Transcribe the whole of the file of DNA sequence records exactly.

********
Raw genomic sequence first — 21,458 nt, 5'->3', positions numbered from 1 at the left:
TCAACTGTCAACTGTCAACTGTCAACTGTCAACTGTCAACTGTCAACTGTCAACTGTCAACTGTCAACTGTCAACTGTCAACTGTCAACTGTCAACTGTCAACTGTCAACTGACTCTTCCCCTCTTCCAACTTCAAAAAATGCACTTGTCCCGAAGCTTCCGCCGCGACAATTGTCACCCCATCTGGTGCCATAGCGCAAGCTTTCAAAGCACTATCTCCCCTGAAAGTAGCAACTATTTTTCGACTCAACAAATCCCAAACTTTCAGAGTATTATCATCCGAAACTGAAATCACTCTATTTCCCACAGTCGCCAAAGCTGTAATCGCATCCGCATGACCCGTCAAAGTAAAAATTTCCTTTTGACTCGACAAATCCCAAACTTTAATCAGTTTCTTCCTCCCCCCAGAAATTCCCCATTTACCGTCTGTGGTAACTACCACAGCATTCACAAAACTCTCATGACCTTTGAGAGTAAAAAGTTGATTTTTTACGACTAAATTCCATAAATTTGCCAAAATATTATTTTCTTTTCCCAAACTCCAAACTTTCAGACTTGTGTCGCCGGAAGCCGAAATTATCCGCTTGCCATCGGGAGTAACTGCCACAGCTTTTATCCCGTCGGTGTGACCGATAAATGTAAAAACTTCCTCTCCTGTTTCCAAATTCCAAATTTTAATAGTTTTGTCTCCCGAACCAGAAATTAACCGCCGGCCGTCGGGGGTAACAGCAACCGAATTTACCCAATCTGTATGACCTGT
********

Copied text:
Raw genomic sequence first — 21,458 nt, 5'->3', positions numbered from 1 at the left:
TCAACTGTCAACTGTCAACTGTCAACTGTCAACTGTCAACTGTCAACTGTCAACTGTCAACTGTCAACTGTCAACTGTCAACTGTCAACTGTCAACTGTCAACTGTCAACTGACTCTTCCCCTCTTCCAACTTCAAAAAATGCACTTGTCCCGAAGCTTCCGCCGCGACAATTGTCACCCCATCTGGTGCCATAGCGCAAGCTTTCAAAGCACTATCTCCCCTGAAAGTAGCAACTATTTTTCGACTCAACAAATCCCAAACTTTCAGAGTATTATCATCCGAAACTGAAATCACTCTATTTCCCACAGTCGCCAAAGCTGTAATCGCATCCGCATGACCCGTCAAAGTAAAAATTTCCTTTTGACTCGACAAATCCCAAACTTTAATCAGTTTCTTCCTCCCCCCAGAAATTCCCCATTTACCGTCTGTGGTAACTACCACAGCATTCACAAAACTCTCATGACCTTTGAGAGTAAAAAGTTGATTTTTTACGACTAAATTCCATAAATTTGCCAAAATATTATTTTCTTTTCCCAAACTCCAAACTTTCAGACTTGTGTCGCCGGAAGCCGAAATTATCCGCTTGCCATCGGGAGTAACTGCCACAGCTTTTATCCCGTCGGTGTGACCGATAAATGTAAAAACTTCCTCTCCTGTTTCCAAATTCCAAATTTTAATAGTTTTGTCTCCCGAACCAGAAATTAACCGCCGGCCGTCGGGGGTAACAGCAACCGAATTTACCCAATCTGTATGACCTGT